September 2014 - J Rob Bray, Matthew Gray, Kelly Hand and Ilan Katz
A relatively recent development in the Australian social security system has been the introduction of policies of income management for some people in receipt of income support payments. The policy limits the amount of income support paid to people as an unconditional cash transfer and imposes restrictions on how the remaining – sometimes termed ‘quarantined’ – funds can be spent. Income management was designed to ensure that these funds are spent on essential ‘basic’ items and to limit the amount of income that can be spent on tobacco, alcohol, pornography, and gambling.
Income management was first introduced in the Northern Territory in 2007 as part of the Federal Government’s Northern Territory Emergency Response (NTER). The main form of income management currently in place is “New Income Management”, which was introduced in the second half of 2010 to replace the NTER Income Management program and operates only in the Northern Territory.
New Income Management consists of a number of subprograms or streams. These are differentiated by: the criteria for determining who will be income managed; the proportion of income which is subject to income management; whether the person has access to exemptions from the program; and whether they receive any additional payment for participating in the program.
The first major stream comprises the Long Term Welfare Payment Recipient and Disengaged Youth measures (together referred to in this report as Compulsory Income Management), which applies compulsorily to people who have been in receipt of certain income support payments for more than a specified period. People placed on this form of income management are able to apply for an exemption. Exemptions cannot be gained from the other forms of New Income Management.
The second major stream, Voluntary Income Management, allows people who want to be on income management and are not on any of the forms of compulsory income management to participate in the program. The other income management measures operating in the Northern Territory are all relatively small and are applied on a compulsory basis. They include various forms of Vulnerable Income Management – some forms involve people being assessed by Centrelink as being vulnerable and others automatically being assessed as being vulnerable because of the types of income support payments they receive – and Child Protection Income Management, and Supporting People at Risk income management, to which people are referred by Northern Territory Government authorities.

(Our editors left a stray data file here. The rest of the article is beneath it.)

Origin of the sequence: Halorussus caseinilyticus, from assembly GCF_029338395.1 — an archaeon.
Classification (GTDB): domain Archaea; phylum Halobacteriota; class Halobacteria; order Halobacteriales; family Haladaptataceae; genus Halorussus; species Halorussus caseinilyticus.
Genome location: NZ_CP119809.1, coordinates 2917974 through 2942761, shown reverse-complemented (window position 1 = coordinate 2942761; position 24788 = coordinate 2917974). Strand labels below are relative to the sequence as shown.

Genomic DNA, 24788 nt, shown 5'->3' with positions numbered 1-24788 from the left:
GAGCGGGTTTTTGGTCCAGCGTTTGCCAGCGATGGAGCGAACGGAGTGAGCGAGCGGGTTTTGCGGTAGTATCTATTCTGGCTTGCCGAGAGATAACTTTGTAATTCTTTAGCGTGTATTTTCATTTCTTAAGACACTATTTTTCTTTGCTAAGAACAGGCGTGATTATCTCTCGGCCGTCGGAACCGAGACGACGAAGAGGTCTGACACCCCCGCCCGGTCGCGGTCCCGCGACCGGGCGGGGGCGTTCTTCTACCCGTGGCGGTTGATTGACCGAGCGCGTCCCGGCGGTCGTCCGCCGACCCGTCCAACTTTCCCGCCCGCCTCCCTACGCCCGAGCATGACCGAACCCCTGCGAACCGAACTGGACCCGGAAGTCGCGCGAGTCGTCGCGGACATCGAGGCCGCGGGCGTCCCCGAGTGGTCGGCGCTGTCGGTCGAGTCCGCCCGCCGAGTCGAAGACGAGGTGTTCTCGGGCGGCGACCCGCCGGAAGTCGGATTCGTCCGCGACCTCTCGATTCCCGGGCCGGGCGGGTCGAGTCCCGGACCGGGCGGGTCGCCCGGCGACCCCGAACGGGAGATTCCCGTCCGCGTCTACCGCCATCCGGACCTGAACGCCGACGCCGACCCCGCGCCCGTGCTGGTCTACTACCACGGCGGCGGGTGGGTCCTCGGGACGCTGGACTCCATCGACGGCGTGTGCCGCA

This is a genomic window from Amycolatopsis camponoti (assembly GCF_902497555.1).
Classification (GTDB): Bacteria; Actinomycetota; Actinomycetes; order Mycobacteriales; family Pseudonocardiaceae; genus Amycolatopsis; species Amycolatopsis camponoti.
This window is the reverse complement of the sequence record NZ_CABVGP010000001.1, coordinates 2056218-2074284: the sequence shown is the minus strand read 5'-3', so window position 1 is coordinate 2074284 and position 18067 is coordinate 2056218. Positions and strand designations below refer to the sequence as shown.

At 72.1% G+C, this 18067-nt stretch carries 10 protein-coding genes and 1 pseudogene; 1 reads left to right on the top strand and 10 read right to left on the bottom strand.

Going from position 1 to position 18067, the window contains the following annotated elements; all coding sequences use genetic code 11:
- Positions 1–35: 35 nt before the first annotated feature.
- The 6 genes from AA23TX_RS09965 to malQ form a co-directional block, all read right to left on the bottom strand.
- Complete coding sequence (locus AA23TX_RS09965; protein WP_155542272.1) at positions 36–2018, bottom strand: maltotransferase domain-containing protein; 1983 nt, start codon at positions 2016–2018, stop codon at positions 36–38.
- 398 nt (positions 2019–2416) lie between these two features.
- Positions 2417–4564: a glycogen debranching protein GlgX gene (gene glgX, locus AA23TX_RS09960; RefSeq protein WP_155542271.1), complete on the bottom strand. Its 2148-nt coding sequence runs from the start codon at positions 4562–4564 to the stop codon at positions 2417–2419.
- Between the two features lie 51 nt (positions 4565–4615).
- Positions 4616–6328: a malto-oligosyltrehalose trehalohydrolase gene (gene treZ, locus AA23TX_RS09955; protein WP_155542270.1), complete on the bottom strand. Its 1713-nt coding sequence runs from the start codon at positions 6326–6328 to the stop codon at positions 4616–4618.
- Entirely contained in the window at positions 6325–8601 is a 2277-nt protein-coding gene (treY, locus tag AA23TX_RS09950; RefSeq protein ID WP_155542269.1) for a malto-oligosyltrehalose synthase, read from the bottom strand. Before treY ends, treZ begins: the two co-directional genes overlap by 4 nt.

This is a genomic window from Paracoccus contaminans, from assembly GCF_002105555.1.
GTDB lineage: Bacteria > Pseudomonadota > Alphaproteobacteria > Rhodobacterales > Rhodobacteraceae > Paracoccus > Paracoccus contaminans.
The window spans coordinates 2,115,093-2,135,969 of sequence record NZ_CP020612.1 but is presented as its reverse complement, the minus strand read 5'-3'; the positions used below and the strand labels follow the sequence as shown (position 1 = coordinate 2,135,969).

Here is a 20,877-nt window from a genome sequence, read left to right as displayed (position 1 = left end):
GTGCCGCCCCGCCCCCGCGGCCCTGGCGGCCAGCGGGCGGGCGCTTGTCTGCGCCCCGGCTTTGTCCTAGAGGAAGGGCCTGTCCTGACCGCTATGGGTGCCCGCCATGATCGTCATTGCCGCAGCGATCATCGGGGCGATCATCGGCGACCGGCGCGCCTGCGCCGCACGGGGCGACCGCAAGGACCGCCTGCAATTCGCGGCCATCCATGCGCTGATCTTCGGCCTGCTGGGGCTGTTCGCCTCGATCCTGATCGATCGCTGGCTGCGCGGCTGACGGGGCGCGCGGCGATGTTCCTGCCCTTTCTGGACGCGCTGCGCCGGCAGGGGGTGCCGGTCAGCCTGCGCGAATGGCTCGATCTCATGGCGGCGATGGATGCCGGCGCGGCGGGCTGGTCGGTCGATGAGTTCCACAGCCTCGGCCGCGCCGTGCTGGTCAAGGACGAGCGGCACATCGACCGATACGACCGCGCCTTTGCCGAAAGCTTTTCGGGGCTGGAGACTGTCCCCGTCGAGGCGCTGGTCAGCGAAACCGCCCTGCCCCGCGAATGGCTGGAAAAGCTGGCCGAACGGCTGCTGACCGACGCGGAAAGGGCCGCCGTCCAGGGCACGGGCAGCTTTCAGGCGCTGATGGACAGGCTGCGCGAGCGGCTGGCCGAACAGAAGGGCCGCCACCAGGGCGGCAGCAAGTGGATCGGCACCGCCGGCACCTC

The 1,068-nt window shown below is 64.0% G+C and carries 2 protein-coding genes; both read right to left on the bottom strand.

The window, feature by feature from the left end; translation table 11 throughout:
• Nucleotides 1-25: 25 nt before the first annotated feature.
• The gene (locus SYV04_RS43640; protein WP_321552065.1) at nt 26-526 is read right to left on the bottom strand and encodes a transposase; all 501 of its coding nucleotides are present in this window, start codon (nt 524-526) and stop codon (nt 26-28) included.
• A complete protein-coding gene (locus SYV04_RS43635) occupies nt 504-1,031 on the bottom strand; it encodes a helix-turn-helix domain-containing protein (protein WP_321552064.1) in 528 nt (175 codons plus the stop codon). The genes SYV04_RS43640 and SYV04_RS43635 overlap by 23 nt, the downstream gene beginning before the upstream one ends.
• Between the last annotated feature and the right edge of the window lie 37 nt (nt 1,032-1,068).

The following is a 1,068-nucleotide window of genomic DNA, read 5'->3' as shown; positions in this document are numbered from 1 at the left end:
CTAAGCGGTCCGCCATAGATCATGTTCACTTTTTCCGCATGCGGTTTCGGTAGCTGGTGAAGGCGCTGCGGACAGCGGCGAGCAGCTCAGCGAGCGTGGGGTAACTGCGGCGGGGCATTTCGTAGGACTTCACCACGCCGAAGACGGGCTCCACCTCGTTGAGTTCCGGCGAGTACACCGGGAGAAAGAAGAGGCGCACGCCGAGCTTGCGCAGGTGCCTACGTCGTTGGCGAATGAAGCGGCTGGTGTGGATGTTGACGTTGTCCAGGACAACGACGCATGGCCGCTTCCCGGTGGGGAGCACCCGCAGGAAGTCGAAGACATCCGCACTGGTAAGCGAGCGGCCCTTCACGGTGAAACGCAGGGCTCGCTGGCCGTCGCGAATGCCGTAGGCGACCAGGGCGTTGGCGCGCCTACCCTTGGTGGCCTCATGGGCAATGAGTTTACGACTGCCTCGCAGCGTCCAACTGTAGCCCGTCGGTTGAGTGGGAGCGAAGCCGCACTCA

While income management has been implemented in a number of other locations in Australia, it is only in the Northern Territory that the program is primarily composed of a compulsory component, which is simply linked to duration on payments and is implemented on such a large scale.
Income management is operationalised largely through the use of the BasicsCard, which is an EFTPOS
card that can be used in approved stores and services to buy non-prohibited goods and cannot be used to withdraw cash.
In 2010, the then Australian Government Department of Families, Housing, Community Services and Indigenous Affairs (FaHCSIA, now the Department of Social Services (DSS)) commissioned this
evaluation of New Income Management.